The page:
Many people have never even heard of Unix, an operating system first released in the early 1970s. But that doesn't change the fact that all of the internet, and nearly every computer or smart device you interact with is based on some variant of Unix. So, how was such an important project created, and how did it revolutionize computing?
Today we will dive into the story leading up to Unix: time-sharing computers in the 1960s. This is really just the background for part 2 where we will discuss the creation and rise of Unix itself. However, the history of early multi-user computers is itself deeply interesting and impactful on the evolution of computing.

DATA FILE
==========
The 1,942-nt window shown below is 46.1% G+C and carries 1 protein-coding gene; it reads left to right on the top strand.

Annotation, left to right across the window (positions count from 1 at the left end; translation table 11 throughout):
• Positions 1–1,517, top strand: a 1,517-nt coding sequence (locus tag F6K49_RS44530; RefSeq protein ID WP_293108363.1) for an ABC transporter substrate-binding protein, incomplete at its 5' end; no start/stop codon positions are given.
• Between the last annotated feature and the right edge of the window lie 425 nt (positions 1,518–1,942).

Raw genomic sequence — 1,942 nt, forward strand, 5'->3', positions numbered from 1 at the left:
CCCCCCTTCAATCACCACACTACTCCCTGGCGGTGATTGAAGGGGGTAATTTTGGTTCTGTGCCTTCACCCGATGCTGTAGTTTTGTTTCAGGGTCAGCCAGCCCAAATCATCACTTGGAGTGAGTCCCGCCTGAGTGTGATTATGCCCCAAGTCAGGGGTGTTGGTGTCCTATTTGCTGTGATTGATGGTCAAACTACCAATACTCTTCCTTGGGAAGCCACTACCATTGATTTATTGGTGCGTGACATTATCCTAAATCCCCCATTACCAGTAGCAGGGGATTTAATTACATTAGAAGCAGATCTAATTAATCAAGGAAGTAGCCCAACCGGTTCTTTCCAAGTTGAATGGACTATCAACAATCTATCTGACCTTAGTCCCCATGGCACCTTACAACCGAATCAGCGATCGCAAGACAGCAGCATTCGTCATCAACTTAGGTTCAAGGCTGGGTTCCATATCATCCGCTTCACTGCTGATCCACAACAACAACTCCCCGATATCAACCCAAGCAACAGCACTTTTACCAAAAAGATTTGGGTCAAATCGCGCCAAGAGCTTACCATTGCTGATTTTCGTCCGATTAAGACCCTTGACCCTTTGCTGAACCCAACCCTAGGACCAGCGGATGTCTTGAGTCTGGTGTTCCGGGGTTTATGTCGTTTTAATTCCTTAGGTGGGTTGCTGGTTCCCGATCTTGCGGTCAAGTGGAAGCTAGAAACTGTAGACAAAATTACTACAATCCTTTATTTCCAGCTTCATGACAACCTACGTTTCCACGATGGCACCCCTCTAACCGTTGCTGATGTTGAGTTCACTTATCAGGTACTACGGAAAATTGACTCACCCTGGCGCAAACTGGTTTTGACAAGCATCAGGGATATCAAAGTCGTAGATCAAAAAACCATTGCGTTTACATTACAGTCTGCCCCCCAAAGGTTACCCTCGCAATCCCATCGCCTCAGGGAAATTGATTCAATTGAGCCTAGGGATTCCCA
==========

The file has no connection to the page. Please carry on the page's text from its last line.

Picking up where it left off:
Modern operating systems adhere to a pretty rigid formula. They all have users with password-protected accounts and secure files. They all have restrictions to keep programs from breaking stuff. That design has been common for a long time, but that doesn't make it the best solution. In the late 60s ITS, the Incompatible Timesharing System, was developed as a more exciting alternative. ITS was built for hackers to play, there were no passwords, any anyone who could find ITS was welcome to log in.
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